The report also notes that the manufacture and distribution of counterfeit drugs and active pharmaceutical ingredients is a growing problem for the US supply chain.

In particular, the US is concerned with the proliferation of counterfeit drugs manufactured, sold and distributed in Brazil, China, Guatemala, India, Indonesia, Lebanon, Peru and Russia.

“While it is impossible to determine an exact figure, studies have suggested that up to 20 percent of drugs sold in the Indian market are counterfeit and could represent a serious threat to patient health and safety,” the report says. “Ninety-seven percent of all counterfeit pharmaceuticals seized at the US border in Fiscal Year 2015 were shipped from four economies: China, Hong Kong, India, and Singapore.”

The USTR praises efforts by customs authorities in Hong Kong to increase their efforts to seize counterfeit pharmaceuticals, as well as collaborations between the US Customs and Border Control with Singapore Customs to conduct a joint enforcement operation that focused on addressing the issue of counterfeit pharmaceuticals.

China, US and Pharma Patents

The report also singles out China as an example of a country that needs to address pharmaceutical patent reforms as recent revisions to their policies have “severely restricted a patent applicant’s ability to provide supplemental data in support of an application.

“As a result, China has, in some cases, denied pharmaceutical patent applications and invalidated existing patents, while the United States and other jurisdictions have generally granted patent protection in similar cases,” USTR says.

Despite some recent revisions, the USTR says that industry “generally reports only partial progress as a result of the change, and that continued unjustified denials of patent applications and invalidations of existing patents create great uncertainty and potentially undermine incentives to innovate."

In addition, undisclosed trial data used to obtain marketing approvals in China is also drawing the ire of the USTR.

The US also continues to express concerns about the extent to which China provides "effective protection against unfair commercial use of, as well as unauthorized disclosure of, and reliance on, undisclosed test or other data generated to obtain marketing approval for pharmaceutical products,” the report says.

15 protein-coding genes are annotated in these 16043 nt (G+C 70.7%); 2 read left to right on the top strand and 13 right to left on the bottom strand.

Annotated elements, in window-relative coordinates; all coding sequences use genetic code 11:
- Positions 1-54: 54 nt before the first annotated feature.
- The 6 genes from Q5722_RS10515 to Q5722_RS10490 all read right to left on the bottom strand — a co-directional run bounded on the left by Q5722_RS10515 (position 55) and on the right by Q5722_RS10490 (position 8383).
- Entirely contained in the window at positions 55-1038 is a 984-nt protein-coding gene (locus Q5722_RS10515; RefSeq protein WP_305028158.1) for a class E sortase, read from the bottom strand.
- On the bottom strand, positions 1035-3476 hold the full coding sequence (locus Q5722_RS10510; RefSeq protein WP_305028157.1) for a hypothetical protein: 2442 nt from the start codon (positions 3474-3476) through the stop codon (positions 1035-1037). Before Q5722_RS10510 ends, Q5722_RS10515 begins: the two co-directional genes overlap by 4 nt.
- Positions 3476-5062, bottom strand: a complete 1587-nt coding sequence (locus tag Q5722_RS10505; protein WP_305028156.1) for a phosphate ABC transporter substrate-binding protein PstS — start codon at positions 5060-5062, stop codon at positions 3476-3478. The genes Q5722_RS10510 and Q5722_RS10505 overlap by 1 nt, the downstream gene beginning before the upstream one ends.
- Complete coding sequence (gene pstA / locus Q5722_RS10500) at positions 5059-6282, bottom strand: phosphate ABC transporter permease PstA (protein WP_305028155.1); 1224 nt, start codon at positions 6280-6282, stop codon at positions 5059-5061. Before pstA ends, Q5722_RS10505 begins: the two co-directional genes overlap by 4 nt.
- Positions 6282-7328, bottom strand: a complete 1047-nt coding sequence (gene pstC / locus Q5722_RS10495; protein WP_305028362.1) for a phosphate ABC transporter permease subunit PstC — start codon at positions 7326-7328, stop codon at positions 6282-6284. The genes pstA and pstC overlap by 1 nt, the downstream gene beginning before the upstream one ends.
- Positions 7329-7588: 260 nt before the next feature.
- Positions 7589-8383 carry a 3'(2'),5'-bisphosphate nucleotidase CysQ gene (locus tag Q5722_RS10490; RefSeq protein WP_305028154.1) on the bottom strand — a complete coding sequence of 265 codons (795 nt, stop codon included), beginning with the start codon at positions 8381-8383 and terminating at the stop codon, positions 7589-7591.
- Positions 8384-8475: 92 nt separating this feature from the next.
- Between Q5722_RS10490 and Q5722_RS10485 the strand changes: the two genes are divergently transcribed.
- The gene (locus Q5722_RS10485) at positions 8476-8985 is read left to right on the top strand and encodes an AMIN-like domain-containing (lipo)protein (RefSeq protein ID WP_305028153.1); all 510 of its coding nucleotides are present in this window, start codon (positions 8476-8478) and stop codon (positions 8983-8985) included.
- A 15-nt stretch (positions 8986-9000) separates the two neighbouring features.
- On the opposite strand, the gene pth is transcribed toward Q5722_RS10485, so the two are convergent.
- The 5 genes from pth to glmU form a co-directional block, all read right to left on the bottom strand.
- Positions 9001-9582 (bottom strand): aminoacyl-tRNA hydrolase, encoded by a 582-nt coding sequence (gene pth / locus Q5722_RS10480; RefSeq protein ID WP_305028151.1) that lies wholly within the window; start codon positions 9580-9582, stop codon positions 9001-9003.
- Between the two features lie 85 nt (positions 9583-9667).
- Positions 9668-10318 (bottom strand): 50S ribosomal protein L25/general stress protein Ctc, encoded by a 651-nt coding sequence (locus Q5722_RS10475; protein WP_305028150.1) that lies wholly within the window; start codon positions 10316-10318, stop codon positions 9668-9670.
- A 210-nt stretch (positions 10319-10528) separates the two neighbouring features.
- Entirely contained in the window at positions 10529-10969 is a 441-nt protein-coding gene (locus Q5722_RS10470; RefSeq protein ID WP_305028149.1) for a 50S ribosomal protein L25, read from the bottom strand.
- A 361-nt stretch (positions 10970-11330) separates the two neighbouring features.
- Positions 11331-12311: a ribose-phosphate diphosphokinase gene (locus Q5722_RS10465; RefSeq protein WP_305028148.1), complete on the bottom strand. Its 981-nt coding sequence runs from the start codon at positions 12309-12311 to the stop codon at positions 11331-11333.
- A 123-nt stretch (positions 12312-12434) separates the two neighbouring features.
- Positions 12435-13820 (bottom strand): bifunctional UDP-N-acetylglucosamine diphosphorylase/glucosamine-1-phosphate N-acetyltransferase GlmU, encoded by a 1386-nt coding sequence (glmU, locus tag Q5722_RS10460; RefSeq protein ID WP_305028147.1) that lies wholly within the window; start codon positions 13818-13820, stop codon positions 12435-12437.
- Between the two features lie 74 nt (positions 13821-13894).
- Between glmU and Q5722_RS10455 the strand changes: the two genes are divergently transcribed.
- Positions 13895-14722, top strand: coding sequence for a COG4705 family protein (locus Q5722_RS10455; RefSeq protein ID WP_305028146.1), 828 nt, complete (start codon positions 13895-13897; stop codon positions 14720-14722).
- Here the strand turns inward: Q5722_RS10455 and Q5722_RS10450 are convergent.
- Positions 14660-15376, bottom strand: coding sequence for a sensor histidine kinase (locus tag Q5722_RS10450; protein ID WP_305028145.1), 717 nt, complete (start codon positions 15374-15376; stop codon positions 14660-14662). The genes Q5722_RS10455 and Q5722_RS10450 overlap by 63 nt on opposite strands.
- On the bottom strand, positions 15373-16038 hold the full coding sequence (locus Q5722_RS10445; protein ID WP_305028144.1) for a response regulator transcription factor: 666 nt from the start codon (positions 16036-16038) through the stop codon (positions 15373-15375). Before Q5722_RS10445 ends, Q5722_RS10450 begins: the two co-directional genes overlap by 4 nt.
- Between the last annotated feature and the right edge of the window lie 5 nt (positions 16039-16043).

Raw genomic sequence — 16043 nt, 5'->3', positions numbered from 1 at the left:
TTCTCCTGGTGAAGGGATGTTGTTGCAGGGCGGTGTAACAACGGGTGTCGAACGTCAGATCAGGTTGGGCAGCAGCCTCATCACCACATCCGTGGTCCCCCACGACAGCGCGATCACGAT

And although China has committed to the practice of not allowing subsequent applicants to rely on undisclosed test or other data submitted in support of an application for marketing approval of new pharmaceutical products for a period of at least six years from the date of marketing approval in China,  “there are reports that generic manufacturers have, in fact, been granted marketing approvals by the China Food and Drug Administration (CFDA) prior to the expiration of this period, and in some cases, even before the originator’s product has been approved.”

Meanwhile, on 4 March 2016, China put into effect a Work Plan for the Reform of Chemical Drug Registration Categories, which limits the definition of “new drugs” to only those drugs for which marketing approval is first sought in China.

The USTR criticized such an approach and says it’s “inconsistent with the harmonized practice of the International Council for Harmonisation of Technical Requirements for Pharmaceuticals for Human Use.

The US has engaged with China to increase efficiency in regulatory approval processes for pharmaceuticals and medical devices to accelerate patient access and incentives to innovate and market new products in China, though the USTR remains concerned about proposals that would provide regulatory incentives for companies to shift manufacturing capacity to China or participate in selected national projects and programs.

2016 Special 301 Report